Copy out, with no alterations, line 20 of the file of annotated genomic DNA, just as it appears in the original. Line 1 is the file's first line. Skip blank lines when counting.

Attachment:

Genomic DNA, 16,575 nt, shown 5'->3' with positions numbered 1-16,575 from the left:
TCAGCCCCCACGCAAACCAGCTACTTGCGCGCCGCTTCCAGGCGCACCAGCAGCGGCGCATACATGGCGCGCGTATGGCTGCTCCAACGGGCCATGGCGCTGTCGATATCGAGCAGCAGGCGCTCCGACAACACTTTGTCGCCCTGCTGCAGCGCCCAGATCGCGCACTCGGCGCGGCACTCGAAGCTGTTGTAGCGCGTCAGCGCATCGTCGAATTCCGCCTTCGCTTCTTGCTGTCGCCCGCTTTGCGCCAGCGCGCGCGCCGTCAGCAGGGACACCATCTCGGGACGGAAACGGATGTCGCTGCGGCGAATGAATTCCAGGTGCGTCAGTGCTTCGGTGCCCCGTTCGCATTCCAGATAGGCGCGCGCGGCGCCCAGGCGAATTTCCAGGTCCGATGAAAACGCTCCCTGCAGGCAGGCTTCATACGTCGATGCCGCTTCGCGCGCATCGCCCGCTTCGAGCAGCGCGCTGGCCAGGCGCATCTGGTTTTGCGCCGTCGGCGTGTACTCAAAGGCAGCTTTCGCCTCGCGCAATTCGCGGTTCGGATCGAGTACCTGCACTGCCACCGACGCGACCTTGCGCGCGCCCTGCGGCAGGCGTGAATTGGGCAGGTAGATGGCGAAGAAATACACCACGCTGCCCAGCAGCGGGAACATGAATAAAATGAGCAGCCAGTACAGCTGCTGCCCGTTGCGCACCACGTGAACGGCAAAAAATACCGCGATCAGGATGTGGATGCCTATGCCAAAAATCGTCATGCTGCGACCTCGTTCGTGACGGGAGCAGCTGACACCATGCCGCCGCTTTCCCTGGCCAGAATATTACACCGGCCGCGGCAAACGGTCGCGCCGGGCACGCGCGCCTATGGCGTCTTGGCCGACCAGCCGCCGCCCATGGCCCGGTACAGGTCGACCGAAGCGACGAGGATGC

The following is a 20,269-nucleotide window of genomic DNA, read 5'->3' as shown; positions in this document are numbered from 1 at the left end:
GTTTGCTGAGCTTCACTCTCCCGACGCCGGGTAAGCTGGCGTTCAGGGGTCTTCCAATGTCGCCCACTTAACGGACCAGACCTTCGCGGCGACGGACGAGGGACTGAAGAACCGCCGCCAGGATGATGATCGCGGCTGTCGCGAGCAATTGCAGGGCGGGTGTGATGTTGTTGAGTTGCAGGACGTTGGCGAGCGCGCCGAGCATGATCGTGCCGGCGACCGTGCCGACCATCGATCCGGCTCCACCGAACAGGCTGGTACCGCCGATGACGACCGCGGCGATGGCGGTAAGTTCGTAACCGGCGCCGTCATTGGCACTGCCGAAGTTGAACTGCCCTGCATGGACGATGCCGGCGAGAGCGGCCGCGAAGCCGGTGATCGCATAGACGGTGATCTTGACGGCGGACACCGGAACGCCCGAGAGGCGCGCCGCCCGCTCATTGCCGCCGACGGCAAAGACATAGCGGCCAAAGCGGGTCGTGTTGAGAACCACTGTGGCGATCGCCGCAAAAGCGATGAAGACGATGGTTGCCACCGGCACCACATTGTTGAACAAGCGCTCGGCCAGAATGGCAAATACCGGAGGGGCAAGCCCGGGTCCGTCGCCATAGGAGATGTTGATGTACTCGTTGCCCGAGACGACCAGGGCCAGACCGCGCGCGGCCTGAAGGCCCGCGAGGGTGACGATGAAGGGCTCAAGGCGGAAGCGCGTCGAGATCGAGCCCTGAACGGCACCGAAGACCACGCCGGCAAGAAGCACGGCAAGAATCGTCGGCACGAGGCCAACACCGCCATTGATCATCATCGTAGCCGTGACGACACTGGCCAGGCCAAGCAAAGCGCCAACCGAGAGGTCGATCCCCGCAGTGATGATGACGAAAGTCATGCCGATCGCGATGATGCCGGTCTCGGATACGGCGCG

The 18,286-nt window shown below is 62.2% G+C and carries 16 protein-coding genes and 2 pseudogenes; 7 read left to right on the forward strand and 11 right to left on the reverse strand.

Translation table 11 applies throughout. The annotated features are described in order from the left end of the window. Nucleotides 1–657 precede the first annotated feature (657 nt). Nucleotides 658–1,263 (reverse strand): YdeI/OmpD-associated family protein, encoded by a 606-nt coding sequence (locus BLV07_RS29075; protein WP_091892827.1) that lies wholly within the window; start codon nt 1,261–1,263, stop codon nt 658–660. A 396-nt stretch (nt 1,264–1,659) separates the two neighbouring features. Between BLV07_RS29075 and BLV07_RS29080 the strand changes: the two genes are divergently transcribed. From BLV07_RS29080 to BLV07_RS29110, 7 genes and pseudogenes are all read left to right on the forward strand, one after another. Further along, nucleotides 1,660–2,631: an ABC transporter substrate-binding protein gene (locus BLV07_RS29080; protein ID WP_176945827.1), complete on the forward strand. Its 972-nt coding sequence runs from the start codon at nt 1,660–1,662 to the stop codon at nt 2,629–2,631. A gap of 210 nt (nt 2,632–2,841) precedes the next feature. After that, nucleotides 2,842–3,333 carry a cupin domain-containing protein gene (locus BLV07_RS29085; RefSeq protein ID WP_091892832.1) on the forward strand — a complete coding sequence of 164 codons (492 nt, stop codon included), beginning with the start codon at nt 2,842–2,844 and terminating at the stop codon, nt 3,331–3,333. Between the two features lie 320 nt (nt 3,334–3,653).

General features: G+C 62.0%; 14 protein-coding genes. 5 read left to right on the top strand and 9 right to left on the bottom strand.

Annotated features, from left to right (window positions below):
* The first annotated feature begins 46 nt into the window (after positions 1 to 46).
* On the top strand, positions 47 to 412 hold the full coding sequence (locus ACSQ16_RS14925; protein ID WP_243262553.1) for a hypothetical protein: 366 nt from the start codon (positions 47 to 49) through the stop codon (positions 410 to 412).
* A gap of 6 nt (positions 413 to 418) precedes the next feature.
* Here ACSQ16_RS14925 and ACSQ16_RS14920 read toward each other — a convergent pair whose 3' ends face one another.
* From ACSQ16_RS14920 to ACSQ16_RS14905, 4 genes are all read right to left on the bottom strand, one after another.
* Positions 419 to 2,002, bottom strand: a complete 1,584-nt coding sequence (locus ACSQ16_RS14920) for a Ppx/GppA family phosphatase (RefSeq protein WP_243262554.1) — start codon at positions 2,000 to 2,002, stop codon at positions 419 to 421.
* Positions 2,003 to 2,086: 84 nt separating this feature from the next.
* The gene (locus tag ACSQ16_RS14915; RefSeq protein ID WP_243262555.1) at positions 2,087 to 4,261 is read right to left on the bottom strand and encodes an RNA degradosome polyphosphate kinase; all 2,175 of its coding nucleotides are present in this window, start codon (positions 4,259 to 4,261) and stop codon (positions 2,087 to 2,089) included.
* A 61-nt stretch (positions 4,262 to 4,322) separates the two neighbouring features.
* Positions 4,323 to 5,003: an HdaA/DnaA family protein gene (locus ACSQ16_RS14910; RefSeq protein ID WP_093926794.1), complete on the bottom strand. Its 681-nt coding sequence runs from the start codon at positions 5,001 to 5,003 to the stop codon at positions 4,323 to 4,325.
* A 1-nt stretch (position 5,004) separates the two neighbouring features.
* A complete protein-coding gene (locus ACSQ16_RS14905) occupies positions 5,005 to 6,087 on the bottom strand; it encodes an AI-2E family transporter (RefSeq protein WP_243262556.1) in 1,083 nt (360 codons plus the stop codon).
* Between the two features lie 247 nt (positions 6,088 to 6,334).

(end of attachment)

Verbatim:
* A complete protein-coding gene (locus ACSQ16_RS14905) occupies positions 5,005 to 6,087 on the bottom strand; it encodes an AI-2E family transporter (RefSeq protein WP_243262556.1) in 1,083 nt (360 codons plus the stop codon).